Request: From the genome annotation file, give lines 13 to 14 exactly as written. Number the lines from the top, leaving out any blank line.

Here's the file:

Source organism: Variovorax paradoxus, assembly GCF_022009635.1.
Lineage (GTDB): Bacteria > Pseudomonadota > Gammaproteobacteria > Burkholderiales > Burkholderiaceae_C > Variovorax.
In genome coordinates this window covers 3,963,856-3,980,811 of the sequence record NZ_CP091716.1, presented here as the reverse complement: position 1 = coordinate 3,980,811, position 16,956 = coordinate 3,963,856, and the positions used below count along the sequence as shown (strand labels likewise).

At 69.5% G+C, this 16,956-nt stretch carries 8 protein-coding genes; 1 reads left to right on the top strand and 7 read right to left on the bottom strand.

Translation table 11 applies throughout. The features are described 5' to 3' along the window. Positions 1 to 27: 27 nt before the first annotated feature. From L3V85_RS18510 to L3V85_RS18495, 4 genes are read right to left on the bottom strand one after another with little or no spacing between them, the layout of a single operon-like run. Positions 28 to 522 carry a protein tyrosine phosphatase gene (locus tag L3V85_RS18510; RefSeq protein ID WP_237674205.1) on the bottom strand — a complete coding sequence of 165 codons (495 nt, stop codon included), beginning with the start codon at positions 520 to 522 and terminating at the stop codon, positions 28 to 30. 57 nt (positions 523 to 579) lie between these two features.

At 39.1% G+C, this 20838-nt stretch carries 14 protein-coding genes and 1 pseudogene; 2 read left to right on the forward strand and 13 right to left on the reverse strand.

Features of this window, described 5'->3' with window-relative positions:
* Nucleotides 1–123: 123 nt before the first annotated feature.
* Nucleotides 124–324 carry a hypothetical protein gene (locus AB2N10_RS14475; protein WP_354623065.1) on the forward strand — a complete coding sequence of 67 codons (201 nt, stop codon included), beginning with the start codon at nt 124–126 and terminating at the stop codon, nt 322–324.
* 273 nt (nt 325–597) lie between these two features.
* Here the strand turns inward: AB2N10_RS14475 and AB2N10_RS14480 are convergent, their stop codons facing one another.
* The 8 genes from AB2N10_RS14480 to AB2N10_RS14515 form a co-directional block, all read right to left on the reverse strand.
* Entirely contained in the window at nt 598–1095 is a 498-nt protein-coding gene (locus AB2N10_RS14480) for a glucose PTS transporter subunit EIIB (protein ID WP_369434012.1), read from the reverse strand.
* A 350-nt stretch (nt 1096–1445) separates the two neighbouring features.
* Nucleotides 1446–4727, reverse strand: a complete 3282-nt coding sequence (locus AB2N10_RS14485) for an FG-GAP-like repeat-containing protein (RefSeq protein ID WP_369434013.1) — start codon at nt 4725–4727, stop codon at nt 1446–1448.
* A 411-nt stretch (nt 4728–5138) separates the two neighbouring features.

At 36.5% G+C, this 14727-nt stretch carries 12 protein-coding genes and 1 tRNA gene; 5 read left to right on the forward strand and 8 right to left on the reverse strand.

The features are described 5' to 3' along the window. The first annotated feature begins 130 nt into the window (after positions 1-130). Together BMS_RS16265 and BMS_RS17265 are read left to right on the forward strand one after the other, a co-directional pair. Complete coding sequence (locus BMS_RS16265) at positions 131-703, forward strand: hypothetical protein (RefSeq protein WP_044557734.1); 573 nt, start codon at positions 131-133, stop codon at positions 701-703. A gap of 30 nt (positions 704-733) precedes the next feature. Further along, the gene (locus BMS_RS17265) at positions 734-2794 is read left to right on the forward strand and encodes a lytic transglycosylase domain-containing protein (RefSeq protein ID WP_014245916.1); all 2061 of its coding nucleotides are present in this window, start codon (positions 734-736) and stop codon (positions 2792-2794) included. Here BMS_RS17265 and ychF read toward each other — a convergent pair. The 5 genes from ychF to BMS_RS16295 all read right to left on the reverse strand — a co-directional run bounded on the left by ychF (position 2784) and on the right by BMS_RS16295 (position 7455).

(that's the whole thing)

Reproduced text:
* Entirely contained in the window at nt 598–1095 is a 498-nt protein-coding gene (locus AB2N10_RS14480) for a glucose PTS transporter subunit EIIB (protein ID WP_369434012.1), read from the reverse strand.
* A 350-nt stretch (nt 1096–1445) separates the two neighbouring features.